Painting - Heptagon from Its Seven Sides

Toward the end of his life, Crockett Johnson took up the problem of constructing a regular seven-sided polygon or heptagon. This construction, as Gauss had demonstrated, requires more than a straight edge and compass. Crockett Johnson used compass and a straight edge with a unit length marked on it. Archimedes and Newton had suggested that constructions of this sort could be used to trisect the angle and to find a cube with twice the volume of a given cube, and Crockett Johnson followed their example.
One may construct a heptagon given an angle of pi divided by seven. If an isosceles triangle with this vertex angle is inscribed in a circle, the base of the triangle will have the length of one side of a regular heptagon inscribed in that circle. According to Crockett Johnson's later account, in the fall of 1973, while having lunch in the city of Syracuse on Sicily during a tour of the Mediterranean, he toyed with seven toothpicks, arranging them in various patterns. Eventually he created an angle with his menu and wine list and arranged the seven toothpicks within the angle in crisscross patterns until his arrangement appeared as is shown in the painting.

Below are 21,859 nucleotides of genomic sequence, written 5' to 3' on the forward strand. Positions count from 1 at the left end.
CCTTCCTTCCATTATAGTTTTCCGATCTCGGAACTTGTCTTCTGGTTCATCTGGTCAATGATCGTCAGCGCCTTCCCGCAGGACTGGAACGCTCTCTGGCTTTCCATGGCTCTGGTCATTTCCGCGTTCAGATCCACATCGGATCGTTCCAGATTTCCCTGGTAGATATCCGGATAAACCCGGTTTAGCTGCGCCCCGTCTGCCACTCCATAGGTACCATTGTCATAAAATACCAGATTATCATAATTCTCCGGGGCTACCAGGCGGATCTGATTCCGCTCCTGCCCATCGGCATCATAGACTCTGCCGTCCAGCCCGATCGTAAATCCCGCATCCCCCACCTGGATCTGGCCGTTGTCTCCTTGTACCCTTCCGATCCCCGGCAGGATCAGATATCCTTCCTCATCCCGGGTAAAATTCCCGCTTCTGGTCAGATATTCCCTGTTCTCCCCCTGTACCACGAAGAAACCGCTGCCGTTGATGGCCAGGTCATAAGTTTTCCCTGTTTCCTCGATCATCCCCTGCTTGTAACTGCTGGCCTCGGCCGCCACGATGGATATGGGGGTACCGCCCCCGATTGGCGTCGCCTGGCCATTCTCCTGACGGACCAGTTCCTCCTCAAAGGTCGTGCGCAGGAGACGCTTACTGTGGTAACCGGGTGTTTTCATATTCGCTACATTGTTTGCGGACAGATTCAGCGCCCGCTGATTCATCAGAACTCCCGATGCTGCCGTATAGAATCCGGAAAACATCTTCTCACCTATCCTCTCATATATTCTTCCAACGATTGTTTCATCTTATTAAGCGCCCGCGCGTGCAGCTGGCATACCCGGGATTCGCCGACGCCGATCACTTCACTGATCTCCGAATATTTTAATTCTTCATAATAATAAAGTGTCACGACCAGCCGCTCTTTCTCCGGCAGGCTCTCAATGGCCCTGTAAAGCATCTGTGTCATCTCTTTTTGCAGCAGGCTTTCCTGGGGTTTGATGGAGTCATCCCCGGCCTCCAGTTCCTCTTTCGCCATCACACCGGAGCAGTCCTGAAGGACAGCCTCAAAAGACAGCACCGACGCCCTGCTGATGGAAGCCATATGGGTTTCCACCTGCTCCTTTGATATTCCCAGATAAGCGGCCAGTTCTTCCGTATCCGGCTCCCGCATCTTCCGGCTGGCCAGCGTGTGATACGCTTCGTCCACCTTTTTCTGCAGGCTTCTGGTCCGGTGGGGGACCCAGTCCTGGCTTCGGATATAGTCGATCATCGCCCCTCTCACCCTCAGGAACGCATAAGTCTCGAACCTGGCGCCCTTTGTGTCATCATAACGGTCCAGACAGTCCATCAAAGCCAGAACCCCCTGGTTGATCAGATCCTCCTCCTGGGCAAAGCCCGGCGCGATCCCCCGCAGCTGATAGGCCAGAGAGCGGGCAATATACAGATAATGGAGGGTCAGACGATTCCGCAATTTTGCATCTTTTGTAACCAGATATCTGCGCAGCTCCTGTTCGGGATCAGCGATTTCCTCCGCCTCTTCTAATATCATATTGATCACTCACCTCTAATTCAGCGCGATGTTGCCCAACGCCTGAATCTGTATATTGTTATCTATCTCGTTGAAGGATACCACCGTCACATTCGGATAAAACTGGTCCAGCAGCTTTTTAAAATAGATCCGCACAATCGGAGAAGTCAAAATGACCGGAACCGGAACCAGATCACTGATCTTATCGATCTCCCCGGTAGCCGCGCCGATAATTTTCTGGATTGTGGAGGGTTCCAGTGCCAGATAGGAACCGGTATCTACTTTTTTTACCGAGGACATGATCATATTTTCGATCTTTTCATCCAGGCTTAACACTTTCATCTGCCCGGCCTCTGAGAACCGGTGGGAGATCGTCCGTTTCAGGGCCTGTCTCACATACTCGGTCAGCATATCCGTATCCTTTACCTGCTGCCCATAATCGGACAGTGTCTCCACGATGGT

Crockett Johnson realized that the vertex angle of the large isosceles triangle shown is exactly π/7 radians, as desired. The argument suggested by his diagram is more complex than what he later published. The numerical results shown in the figure suggest his willingness to carry out detailed calculations.
Heptagon from its Seven Sides, painted in 1973 and #107 in the series, shows a triangle with purple and white sections on a navy blue background. This oil or acrylic painting on masonite is signed on its back : HEPTAGON FROM (/) ITS SEVEN SIDES (/) (Color sketch for larger painting) (/) Crockett Johnson 1973. No larger painting on this pattern is at the Smithsonian.
Reference: Crockett Johnson, "A Construction for a Regular Heptagon," Mathematical Gazette, 1975, vol. 59, pp. 17–21.
Currently not on view
Object Name
date made
Johnson, Crockett
Physical Description
masonite (substrate material)
aluminum (frame material)
overall: 82 cm x 41.2 cm x 2.5 cm; 32 5/16 in x 16 1/4 in x in
ID Number
catalog number
accession number
Science & Mathematics
Crockett Johnson
See more items in
Medicine and Science: Mathematics
Crockett Johnson
Data Source
National Museum of American History, Kenneth E. Behring Center
Credit Line
Ruth Krauss in memory of Crockett Johnson
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